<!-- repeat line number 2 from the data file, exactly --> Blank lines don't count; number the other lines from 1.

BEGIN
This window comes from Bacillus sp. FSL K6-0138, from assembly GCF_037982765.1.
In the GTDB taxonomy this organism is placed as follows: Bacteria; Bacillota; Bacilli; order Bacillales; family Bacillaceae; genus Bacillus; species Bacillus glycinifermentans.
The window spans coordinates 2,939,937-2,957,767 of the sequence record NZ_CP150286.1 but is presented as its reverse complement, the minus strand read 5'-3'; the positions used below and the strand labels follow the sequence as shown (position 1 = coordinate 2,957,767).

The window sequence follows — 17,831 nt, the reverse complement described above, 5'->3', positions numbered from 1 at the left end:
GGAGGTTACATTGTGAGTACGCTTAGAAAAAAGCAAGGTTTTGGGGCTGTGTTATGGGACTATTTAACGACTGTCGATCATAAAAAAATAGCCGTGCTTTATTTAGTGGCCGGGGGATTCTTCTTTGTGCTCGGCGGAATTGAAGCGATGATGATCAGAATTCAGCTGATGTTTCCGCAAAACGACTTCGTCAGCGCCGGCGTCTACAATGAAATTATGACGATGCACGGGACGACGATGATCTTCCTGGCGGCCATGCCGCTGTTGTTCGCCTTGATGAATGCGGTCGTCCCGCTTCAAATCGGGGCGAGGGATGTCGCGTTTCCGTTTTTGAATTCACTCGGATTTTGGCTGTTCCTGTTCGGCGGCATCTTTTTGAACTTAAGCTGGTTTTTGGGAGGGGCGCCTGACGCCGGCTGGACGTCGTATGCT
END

In the GTDB taxonomy this organism is placed as follows: Bacteria; Bacillota; Bacilli; order Bacillales; family Bacillaceae; genus Bacillus; species Bacillus glycinifermentans.